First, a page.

Joseph M. Chadwick, military and topographical engineer and acting adjutant general under Fannin at Goliad, was born in Exeter, New Hampshire, in April 1812, the son of Peter Chadwick. He was admitted to the United States Military Academy at West Point on July 1, 1829, but resigned on April 30, 1831. He lived for several years in Illinois before his arrival about December 25, 1835, at Velasco, Texas, where he was appointed sergeant major of William Ward's Georgia Battalion. The unit sailed to Copano and arrived at Refugio in January 1836, but fell back to Goliad, where it became part of James Walker Fannin, Jr.'s provisional regiment. Although he was defeated by Dr. Warren J. Mitchell in the election for regimental major by an 81–73 vote, Chadwick was appointed acting adjutant general when Fannin reorganized his staff about the middle of February 1836. As a military and topographical engineer Chadwick mapped Fort Defiance (La Bahía) for his commander, and with John Sowers Brooks supervised the fortification of the Goliad presidio. Lewis M. H. Washington, who also served on Fannin's staff, described Chadwick as having "a native suavity of temper and urbanity of manner, which at once made him the Pride of the battalion."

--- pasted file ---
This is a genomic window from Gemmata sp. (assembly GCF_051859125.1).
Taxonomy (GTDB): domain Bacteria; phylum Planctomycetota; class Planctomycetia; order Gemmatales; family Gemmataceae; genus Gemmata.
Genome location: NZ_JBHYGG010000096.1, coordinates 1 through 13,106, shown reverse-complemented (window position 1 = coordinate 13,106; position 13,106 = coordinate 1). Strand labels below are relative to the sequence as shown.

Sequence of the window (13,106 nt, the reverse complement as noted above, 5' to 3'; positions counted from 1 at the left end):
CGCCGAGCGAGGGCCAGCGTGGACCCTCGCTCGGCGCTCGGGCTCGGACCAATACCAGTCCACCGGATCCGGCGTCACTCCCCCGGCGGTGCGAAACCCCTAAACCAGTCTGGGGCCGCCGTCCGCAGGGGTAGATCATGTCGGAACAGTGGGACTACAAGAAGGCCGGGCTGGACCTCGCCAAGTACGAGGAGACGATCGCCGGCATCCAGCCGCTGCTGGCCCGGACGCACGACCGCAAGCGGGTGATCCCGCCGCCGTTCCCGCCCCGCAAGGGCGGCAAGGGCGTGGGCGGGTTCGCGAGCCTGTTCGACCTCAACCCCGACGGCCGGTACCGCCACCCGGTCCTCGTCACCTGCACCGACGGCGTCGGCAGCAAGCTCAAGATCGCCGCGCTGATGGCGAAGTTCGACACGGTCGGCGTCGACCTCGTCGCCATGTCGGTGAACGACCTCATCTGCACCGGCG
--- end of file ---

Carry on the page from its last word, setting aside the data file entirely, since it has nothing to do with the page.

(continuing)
Chadwick was sent to ensure Ward's prompt return from his mission to relieve Amon B. King at Refugio but got lost and returned to Goliad. With Fannin and Benjamin C. Wallace, he signed the articles of surrender to Gen. José de Urrea following the battle of Coleto and returned to Goliad a prisoner. On March 24 Chadwick and two or three others accompanied Fannin under Mexican escort commanded by Lt. Col. Juan Holzinger on a trip to Copano to determine the availability of a ship to transport prisoners to New Orleans. The records do not reveal the result, but the party returned to Goliad on March 26. Chadwick was murdered with the rest of Fannin's command in the Goliad Massacre by order of Antonio López de Santa Anna on March 27, 1836. For his service and sacrifice in the Texas cause, Chadwick's heirs received five land grants totaling 3,820 acres by 1846.